Nations could move world community significantly ahead, but this would require them to give up some claims of sovereignty to world agencies. The United Nations could be reorganized as an effective instrument of world community if nations would be satisfied with limited sovereignty, much like the states of the United States and the republics of the Union of Soviet Socialist Republics. Then, nations could become hopeful and helpful midwives in Mother Earth's bearing of the global community.

Scientific-Economic Communities

Scientific-economic communities that emerged with the Industrial Revolution have become dominant forces throughout the world, and they are now transforming into global agencies. Multinational corporations spread economic power around the world, but profits go primarily to developed countries. This system could be transformed into a world economic community that provides adequate food, clothing, housing, and other necessities for all people everywhere.

Science as a search for truth has international significance. Though scientists work for limited objectives in national communities, they offer hope for the world community. Science and technology have transformed the earth, with positive as well as negative impacts. The positive results include much greater knowledge about the earth and its processes. Technology has provided untold wealth in food, goods, and services. On the dark side is the uneven distribution of food, exploitation and pollution of natural resources, and the dangers of nuclear war.

These economic, scientific, and technological advances have often been harnessed and shackled to narrow nationalisms and ideologies with resulting disparities in food, goods, and services between rich and poor countries. Obviously this midwife needs the transforming power of ethical and moral concerns on a global basis for all people. Then it could contribute immensely to Mother Earth's struggle toward world community.

Religious Communities

The religious communities make up the final attendant at the birthing. They are probably, the weakest and the most divided of the forces rushing toward or away from world community.

Traditionally, religious communities have been the sources spirituality and morality. They have condoned the positive values and condemned the negative values of societies. They have produced a wealth of wisdom and universal conceptions. They have also sponsored wars and persecutions and have condoned evil forces in the names of divinities. In the modern world they tend to represent outmoded beliefs and practices that have little impact on the struggles for justice, peace, and plenty. For religions to become helpful midwives at the birth of world community, they need to undergo vast transformations.


COMMUNITY: Religious communities
should unite to help Mother Earth create
a world community for the 21st century.


Religions are more divided and broken than nations. They splinter into thousands of communities of all sizes and shapes. Many of these claim exclusive roads to spiritual realities. Often competition, religious wars, and destructive behaviors characterize religious relationships, both within a major religious expression and between religions. Yet the cultural values espoused by most religions center around such universals as love, peace, hope, enlightenment, simplicity, and sharing.

Can religions today be transformed to maximize these universal values and minimize negative beliefs and actions? What follows is an optimistic scenario of possibilities. Whether it or something like it will come about only the unwinding of the unwinding of the twenty-first century can reveal.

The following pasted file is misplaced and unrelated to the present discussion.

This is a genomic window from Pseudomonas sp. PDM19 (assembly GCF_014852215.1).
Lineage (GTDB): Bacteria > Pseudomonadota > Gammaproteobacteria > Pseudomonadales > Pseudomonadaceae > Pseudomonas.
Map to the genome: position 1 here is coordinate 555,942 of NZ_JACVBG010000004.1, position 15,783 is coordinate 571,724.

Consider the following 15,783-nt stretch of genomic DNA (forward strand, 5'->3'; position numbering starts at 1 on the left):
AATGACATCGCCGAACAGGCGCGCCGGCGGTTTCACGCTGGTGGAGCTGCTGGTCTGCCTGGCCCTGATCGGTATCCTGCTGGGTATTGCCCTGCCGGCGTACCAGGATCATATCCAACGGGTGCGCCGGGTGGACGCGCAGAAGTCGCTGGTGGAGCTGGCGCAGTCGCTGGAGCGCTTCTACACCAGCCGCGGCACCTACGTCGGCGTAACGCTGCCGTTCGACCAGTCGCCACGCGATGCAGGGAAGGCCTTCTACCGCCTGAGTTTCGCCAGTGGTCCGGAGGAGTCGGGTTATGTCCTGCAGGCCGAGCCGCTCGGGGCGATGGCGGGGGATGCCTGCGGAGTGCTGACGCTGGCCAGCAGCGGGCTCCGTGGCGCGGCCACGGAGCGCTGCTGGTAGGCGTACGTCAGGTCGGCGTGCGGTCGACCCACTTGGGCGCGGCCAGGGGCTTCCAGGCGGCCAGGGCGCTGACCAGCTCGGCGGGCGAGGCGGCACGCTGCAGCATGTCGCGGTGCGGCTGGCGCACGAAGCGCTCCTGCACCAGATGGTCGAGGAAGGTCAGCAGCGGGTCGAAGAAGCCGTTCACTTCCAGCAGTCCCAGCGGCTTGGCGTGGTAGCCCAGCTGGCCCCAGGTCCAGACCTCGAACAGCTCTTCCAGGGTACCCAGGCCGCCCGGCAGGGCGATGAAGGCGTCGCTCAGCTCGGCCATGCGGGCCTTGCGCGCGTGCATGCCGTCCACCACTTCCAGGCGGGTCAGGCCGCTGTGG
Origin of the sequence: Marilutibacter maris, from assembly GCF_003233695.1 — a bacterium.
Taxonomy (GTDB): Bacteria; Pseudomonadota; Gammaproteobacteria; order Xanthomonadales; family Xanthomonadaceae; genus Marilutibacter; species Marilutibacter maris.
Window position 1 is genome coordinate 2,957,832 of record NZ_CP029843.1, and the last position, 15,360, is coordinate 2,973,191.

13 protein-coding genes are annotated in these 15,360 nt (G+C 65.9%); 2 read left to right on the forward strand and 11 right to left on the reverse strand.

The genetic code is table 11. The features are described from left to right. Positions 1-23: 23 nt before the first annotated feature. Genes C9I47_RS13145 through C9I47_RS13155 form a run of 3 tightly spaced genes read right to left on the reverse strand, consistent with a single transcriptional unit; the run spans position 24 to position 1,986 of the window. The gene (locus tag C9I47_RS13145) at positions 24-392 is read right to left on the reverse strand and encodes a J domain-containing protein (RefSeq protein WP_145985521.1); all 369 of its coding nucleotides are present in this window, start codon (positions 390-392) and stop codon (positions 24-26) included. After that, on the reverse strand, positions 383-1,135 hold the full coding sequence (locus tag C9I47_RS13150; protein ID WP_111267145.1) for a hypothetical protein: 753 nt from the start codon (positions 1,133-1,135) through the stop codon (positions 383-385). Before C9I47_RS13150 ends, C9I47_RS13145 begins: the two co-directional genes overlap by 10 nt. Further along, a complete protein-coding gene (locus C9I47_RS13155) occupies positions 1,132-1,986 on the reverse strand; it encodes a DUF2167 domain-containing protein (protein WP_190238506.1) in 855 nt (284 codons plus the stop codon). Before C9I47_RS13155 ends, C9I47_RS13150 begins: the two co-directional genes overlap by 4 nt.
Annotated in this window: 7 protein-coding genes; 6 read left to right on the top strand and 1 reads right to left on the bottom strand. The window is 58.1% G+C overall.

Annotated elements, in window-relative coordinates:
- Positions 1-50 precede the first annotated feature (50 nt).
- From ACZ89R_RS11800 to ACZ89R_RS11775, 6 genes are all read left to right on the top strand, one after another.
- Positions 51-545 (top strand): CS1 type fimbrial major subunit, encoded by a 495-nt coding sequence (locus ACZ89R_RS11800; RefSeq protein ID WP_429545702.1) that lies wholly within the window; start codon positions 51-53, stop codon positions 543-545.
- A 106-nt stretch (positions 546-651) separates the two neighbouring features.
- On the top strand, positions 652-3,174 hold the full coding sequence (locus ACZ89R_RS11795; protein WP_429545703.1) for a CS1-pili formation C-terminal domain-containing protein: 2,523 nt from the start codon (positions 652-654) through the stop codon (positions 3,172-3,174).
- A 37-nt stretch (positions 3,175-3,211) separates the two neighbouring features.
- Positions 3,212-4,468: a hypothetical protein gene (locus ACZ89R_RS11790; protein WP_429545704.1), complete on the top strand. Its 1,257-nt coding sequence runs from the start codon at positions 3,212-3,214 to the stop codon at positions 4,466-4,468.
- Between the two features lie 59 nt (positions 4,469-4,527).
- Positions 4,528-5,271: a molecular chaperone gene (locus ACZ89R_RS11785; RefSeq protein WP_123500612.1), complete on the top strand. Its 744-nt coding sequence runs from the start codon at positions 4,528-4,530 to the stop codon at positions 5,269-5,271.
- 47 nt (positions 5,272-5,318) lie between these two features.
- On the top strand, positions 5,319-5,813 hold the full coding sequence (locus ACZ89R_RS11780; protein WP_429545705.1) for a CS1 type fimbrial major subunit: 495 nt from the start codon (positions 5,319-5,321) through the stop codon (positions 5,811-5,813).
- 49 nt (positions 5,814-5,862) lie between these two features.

Religion and the Transformation

Judaism is probably the oldest religion of the West that has significant present-day, influence. In the Hebrew scriptures there is a dream of Jerusalem as the City of Peace to which all nations may be drawn. If modem Judaism could heal its own internal splits and join with the State of Israel in bringing to reality this ancient dream, Jerusalem could be declared a universal city. The United Nations, the World Court, and other international economic and scientific institutions could be relocated there.

Judaism is related historically to both Christianity and Islam. Through these three there are interrelations around the world with most major religious organizations. Invitations could go out to all religious bodies to an exploration meeting in Jerusalem. The purpose would be to develop some level of cooperative relationships in the face of Mother Earth's painful struggle toward world community.

It might take 40 days or 40 years, but something that might be called United Religions (other names might be more appropriate) could come into being. The nature, processes, and structures of such an entity would evolve. Its aim would be to provide visions and moral power through which other world-level organizations could function for the good of all. Such a dialogue among the world's major faiths could clarify and enhance global goals.

The United Nations and the world economic and scientific communities and others could devise operational goals and strategies for their accomplishment. This would include universal education in local communities around the world. Each community or organization from local to global would work together at all levels as transformed midwives attending the struggle of Mother Earth to give birth to the world community. The result could be a world level of debate and decision about the critical issues -- especially nuclear holocaust and starvation -- left on the global agenda of the twentieth century.

This religious vision for the twenty-first century could be spun out in much fuller detail. The pessimistic alternative, depicted by, Frank Herbert in Dune,may be more probable, however. In Dune, a Commission of Ecumenical Translators in a distant future labors to bring unity and love to all the peoples of the universe. The result is a galactic Holy War.

Instead, may the optimistic vision prevail during the twenty-first century. May it be known to historians as One Hundred Years of Holy Peace and Plenty.

Copyright 1986 by Earl Brewer. This article is adapted from The Future of Global Economic Disparities: World Religious Perspectives, edited by Thomas R. McPaul (Joint Strategy and Action Committee Inc., 1985).

The late Dr. Earl D.C. Brewer was the founding father of religious futures research. As the director of Center for Religious Research and professor emeritus of religion and society at Emory University (Chandler School of Theology) until 1993, he authored more than one hundred books and articles on the future of religion. He also served as the director of Research at the National Council of Churches and was the first to offer a course on religion and the future in America's theological schools. The article above is typical of the window of inspiration he created for humanity. It first appeared in "The Futurist" magazine, July-August 1986, pp. 14 - 18.